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Joseph J. Green

Northern Arizona University


Let’s do High Noon, and On the Waterfront


High noon ending. There was a gunfight, and Kaine won.

With no evidence they accused Miller of coming to town to do bad things. Also, to kill Kaine, with no evidence


intro

1 High Noon. Significance. Fable. Sum moral. Ending reflect era

There was a gunfight where kaine one and Mrs.s Kaine contributed to the fight.

Mrs. Kaine decided to do what she thinks is right, not just follow her religion.

In defiance against the townsfolk, Kaine fought his battle

This scene is significant as it shows a fight betwwen an individual (capitalisim) and a mob (communisim)

Were this a fable, the moral may be, do what you believe is right, even if the crowd is against it. The mob isn’t always right.


2 On the Waterfront. Significance. Fable. Sum moral Ending reflect era

Terry Malloy, after having been beaten up by the bosses, decided to stand up and walk to the docks to get to work and inspire the rest of the men to work without the bosses being involved. Presumably disbanding the union, or at least, the one run by Johnny Friendly, and going to work directly at the docks.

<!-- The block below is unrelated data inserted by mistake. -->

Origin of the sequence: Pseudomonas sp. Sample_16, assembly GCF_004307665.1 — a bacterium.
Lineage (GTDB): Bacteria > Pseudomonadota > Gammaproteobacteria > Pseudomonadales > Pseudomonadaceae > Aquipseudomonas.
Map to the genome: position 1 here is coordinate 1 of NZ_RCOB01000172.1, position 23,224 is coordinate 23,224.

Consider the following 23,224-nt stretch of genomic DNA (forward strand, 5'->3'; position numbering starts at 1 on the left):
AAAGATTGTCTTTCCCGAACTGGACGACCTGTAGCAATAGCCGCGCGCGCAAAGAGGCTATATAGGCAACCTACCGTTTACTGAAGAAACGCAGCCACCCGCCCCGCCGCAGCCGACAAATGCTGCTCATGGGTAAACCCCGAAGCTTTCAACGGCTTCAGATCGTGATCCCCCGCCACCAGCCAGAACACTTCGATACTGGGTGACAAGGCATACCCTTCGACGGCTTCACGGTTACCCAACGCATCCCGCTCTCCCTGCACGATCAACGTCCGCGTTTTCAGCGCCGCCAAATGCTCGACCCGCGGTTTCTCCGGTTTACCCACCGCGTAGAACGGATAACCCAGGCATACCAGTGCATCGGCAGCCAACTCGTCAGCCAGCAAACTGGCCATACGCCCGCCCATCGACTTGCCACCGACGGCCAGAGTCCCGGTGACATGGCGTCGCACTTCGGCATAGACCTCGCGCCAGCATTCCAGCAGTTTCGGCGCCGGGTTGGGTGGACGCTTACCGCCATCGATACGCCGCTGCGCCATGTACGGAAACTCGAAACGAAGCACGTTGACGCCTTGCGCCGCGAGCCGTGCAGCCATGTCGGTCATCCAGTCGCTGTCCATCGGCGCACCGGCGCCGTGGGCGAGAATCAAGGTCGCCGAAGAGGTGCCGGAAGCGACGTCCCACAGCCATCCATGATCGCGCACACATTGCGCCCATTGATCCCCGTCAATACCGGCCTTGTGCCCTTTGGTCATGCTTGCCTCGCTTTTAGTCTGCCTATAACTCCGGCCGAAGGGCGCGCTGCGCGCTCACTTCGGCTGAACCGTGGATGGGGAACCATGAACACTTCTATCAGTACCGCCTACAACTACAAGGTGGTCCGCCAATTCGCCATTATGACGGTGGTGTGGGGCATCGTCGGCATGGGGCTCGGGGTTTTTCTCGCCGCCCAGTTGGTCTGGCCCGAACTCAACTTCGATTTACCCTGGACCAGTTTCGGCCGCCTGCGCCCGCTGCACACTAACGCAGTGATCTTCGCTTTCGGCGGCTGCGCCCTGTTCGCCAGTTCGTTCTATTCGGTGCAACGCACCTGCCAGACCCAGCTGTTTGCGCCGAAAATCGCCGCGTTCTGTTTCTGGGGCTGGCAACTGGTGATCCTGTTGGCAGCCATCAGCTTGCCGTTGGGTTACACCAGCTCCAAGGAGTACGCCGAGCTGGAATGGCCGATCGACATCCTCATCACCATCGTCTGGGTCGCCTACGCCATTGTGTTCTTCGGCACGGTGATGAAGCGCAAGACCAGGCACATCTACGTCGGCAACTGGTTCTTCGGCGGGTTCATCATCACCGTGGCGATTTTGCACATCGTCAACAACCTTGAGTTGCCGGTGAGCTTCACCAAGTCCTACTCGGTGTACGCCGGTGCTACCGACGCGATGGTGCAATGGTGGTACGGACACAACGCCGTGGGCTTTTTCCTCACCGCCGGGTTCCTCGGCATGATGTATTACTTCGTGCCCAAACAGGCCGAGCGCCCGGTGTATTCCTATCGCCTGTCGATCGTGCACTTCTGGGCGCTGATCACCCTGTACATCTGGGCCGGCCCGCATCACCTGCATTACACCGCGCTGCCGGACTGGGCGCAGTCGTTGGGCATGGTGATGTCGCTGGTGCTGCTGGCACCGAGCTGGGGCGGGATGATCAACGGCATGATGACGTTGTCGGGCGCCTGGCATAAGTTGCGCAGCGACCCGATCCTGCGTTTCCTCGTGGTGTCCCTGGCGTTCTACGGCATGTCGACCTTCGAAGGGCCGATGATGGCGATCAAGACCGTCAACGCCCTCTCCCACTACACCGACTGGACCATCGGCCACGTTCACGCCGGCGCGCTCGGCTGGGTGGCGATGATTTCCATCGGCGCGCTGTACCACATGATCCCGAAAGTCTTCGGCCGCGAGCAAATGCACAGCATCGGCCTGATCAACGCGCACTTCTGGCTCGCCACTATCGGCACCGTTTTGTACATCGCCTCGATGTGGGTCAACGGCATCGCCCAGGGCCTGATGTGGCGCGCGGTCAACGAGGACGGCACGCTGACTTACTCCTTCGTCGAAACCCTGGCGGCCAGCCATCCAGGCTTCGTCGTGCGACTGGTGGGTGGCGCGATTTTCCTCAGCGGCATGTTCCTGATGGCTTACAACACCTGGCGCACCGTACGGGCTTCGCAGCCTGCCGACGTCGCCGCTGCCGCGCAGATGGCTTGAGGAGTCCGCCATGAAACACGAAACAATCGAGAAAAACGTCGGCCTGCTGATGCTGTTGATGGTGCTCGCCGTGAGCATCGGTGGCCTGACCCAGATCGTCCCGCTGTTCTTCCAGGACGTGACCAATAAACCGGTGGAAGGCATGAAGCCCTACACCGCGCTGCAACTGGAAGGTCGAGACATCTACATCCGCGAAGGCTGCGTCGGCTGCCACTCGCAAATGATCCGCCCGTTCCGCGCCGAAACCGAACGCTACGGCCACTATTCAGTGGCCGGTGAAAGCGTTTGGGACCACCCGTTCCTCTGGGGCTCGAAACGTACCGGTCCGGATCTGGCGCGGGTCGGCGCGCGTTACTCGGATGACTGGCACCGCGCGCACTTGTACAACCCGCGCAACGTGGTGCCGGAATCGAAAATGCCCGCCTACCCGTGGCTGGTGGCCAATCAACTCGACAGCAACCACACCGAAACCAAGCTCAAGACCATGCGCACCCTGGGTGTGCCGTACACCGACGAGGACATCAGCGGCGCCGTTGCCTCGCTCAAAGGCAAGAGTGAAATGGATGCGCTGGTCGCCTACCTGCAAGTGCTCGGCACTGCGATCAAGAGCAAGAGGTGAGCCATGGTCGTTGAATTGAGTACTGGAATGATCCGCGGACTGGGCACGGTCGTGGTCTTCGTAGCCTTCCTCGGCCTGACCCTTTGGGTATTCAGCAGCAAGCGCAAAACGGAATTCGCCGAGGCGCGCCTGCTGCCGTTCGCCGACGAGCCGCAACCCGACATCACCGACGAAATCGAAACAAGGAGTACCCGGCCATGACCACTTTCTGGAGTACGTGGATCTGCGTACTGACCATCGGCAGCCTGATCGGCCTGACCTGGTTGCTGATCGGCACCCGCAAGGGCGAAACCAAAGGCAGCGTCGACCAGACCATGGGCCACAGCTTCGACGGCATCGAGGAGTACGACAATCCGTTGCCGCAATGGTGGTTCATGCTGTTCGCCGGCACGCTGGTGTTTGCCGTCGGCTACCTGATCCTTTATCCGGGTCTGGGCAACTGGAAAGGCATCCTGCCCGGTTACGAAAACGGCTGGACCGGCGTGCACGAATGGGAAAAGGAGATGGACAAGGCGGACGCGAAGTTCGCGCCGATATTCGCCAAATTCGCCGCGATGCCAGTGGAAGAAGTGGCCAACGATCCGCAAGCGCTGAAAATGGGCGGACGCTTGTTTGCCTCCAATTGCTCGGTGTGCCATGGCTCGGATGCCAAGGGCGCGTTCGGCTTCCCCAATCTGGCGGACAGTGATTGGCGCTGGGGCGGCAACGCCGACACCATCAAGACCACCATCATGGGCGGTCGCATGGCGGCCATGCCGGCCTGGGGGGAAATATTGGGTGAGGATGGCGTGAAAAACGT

The significance is that, again, we see individualism standing out from mob rule. We also see a bit of anti-comunism in the idea of Johhny saying “The ones who work, are the ones I pick”

The fablely ending is similar to high noon. The mob isn’t always right, do the right thing.

3 Compare endings

Well, as it has been shown, if we think of things in terms of a fable with a specific moral, they both seem to be saying the same thing. The individual is a good thing. Which, of course, is about as far from the ideas of communisim that you can get. One of the main differences in the endings, though, is that “On the Waterfront” has a bit of a happier ending. Here, our main character ends up helping the community by being willing to stand up for what’s right. In the case of “High Noon”, we’re led to believe that Fred Miller and his gang may cause trouble for the town, but we are outright told that violence in the town will be bad for the town and that there won’t be violence if Will Kaine would only leave the town. Kaine, having refused to leave town and pursue his fight there, doomed the town by giving it a worse reputation by having killing in the streets. Then, after he does it, he prepares to leave town. All he did was destroy the hopes of the town, and then leave. A sad ending indeed, with a horrible person getting off for his misdeeds. In either case, the message of the time was clear. Communisim is bad, it’s capitalisim that wins.

outro


Sources:

The damned movie

The other damned movie